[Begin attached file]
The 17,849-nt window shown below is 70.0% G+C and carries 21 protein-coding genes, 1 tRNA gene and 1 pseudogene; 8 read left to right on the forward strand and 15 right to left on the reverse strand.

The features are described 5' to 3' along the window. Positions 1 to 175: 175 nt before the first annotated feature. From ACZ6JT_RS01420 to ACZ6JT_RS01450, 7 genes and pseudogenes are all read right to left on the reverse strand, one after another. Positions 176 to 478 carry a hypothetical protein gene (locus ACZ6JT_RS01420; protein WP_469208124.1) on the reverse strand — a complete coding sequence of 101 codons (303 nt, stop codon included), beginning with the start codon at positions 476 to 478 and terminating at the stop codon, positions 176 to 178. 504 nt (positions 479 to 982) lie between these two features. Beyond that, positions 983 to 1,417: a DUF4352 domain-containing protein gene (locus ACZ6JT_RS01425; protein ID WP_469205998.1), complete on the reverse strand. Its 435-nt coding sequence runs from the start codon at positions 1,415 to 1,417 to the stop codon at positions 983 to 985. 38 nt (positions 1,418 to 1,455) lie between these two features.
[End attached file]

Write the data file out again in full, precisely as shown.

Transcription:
The 17,849-nt window shown below is 70.0% G+C and carries 21 protein-coding genes, 1 tRNA gene and 1 pseudogene; 8 read left to right on the forward strand and 15 right to left on the reverse strand.

The features are described 5' to 3' along the window. Positions 1 to 175: 175 nt before the first annotated feature. From ACZ6JT_RS01420 to ACZ6JT_RS01450, 7 genes and pseudogenes are all read right to left on the reverse strand, one after another. Positions 176 to 478 carry a hypothetical protein gene (locus ACZ6JT_RS01420; protein WP_469208124.1) on the reverse strand — a complete coding sequence of 101 codons (303 nt, stop codon included), beginning with the start codon at positions 476 to 478 and terminating at the stop codon, positions 176 to 178. 504 nt (positions 479 to 982) lie between these two features. Beyond that, positions 983 to 1,417: a DUF4352 domain-containing protein gene (locus ACZ6JT_RS01425; protein ID WP_469205998.1), complete on the reverse strand. Its 435-nt coding sequence runs from the start codon at positions 1,415 to 1,417 to the stop codon at positions 983 to 985. 38 nt (positions 1,418 to 1,455) lie between these two features.